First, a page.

Exploring Northeast Italy

My boyfriend and I visited Northeast Italy for a long weekend, but we made sure to make the most of our time!

Bologna

When we decided to head to Italy and make Bologna our first stop, I was extremely excited because it’s the Food Capital of Italy. And being a country that’s known for it’s delicious cuisine, it’s quite a title to hold. Sam has spent a lot of time in this region for work, so after arriving at the airport on Friday night, I followed his instructions and headed straight for Matusel, an Italian restaurant.

From beginning to end my experience here could not have been any better and it’s definitely in my top 10 restaurants around the world. I indulged in red wine, tagliatelle al ragu and cooked tuna with sweet onions.

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I’m not normally a huge Bolognese fan, but since this is the home of the dish I felt I had to give it a try! I’m glad that I did because it was outstanding, along with all of my meal. The service at Matusel was magnificent; we never wanted for anything and we were gifted limoncello and cannoli, which were simply divine.

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Bologna is a lovely city, with brilliant views. We walked through the streets to the Towers of Bologna where we climbed the 498 steps to the top of Asinelli Tower. Not being a lover of heights this wasn’t easy. But, because it was a Saturday it was pretty busy, which meant that climbing wasn’t too taxing because we had to break to let people past. The climb is most certainly worth doing because we were greeted with spectacular views over the beautiful city.

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The best part about climbing to the top is that you can reward yourself with a gelato afterwards! Bologna played an important part in the ice cream industry because the ice cream machine was developed here.

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Once you have visited Piazza Maggiore, and studied the many medieval towers and buildings, visit Mercato di Mezzo. Here you can join the locals in feasting on mortadella and prosecco. Mortadella is a tasty Italian sausage, which is made in Bologna and is eaten with a selection of meats and cheeses. Don’t leave Bologna without enjoying this dish!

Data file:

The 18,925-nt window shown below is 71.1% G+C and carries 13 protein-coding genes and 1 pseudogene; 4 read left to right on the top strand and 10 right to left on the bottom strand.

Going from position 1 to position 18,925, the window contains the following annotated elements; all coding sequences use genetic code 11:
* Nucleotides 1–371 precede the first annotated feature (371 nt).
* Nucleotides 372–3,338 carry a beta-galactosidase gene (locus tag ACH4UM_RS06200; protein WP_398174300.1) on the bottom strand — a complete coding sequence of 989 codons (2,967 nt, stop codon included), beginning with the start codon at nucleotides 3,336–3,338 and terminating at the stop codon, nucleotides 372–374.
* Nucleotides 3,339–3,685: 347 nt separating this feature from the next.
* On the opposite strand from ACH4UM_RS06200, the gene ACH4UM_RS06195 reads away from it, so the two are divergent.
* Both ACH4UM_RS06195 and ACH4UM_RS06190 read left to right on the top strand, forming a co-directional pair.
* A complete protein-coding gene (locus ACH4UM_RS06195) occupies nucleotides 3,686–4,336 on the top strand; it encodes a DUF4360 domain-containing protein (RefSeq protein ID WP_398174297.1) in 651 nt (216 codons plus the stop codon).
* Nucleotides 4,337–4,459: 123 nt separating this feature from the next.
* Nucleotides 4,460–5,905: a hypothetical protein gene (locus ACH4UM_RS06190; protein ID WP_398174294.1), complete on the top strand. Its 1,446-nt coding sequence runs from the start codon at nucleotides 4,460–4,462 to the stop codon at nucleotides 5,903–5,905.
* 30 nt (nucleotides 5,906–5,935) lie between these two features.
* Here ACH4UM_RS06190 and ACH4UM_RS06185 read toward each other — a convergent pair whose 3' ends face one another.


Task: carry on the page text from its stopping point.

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Mogliano & Venice

After Bologna we headed east towards Venice, but we stayed just north of the famous city, in Mogliano. We didn’t spend much time in Mogliano, but we did dine here on Saturday evening. We chose Da Pino, so we could fill up on pizza and prosecco and we definitely filled up! There was an hour wait because it’s so popular, but we went to a local bar and had an aperitif whilst we waited. We sipped aperol and listened to live music in Café Vera before going back for our pizza.

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Once we were seated we already knew what we were going to order. At Da Pino you can order pizzas that are a metre in length! But, because we were just 2 people, we decided that the half metre pizza would be more than enough. We chose 2 different toppings and both were incredible. Half was the buffalo milk mozzarella and pachino and the other half was S. Vincent, which included seasonal vegetables and Parma ham. It was definitely the best pizza I’ve ever had; it’s easy to see why it’s so popular!